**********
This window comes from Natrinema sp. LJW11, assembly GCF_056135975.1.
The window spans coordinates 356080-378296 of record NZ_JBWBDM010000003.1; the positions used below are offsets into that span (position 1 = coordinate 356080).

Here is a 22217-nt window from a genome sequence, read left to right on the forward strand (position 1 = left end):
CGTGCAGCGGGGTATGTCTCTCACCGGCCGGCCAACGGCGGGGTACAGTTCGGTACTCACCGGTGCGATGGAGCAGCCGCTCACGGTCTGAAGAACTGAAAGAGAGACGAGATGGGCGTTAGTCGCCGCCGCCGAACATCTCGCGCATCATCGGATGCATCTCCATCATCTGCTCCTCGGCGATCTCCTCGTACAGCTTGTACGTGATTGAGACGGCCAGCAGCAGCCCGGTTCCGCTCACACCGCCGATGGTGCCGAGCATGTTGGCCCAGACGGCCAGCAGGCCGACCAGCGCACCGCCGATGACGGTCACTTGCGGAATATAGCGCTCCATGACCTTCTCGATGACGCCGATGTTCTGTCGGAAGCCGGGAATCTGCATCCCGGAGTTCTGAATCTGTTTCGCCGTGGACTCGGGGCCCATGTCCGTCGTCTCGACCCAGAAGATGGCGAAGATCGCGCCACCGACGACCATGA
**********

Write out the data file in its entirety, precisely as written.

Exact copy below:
This window comes from Natrinema sp. LJW11, assembly GCF_056135975.1.
The window spans coordinates 356080-378296 of record NZ_JBWBDM010000003.1; the positions used below are offsets into that span (position 1 = coordinate 356080).

Here is a 22217-nt window from a genome sequence, read left to right on the forward strand (position 1 = left end):
CGTGCAGCGGGGTATGTCTCTCACCGGCCGGCCAACGGCGGGGTACAGTTCGGTACTCACCGGTGCGATGGAGCAGCCGCTCACGGTCTGAAGAACTGAAAGAGAGACGAGATGGGCGTTAGTCGCCGCCGCCGAACATCTCGCGCATCATCGGATGCATCTCCATCATCTGCTCCTCGGCGATCTCCTCGTACAGCTTGTACGTGATTGAGACGGCCAGCAGCAGCCCGGTTCCGCTCACACCGCCGATGGTGCCGAGCATGTTGGCCCAGACGGCCAGCAGGCCGACCAGCGCACCGCCGATGACGGTCACTTGCGGAATATAGCGCTCCATGACCTTCTCGATGACGCCGATGTTCTGTCGGAAGCCGGGAATCTGCATCCCGGAGTTCTGAATCTGTTTCGCCGTGGACTCGGGGCCCATGTCCGTCGTCTCGACCCAGAAGATGGCGAAGATCGCGCCACCGACGACCATGA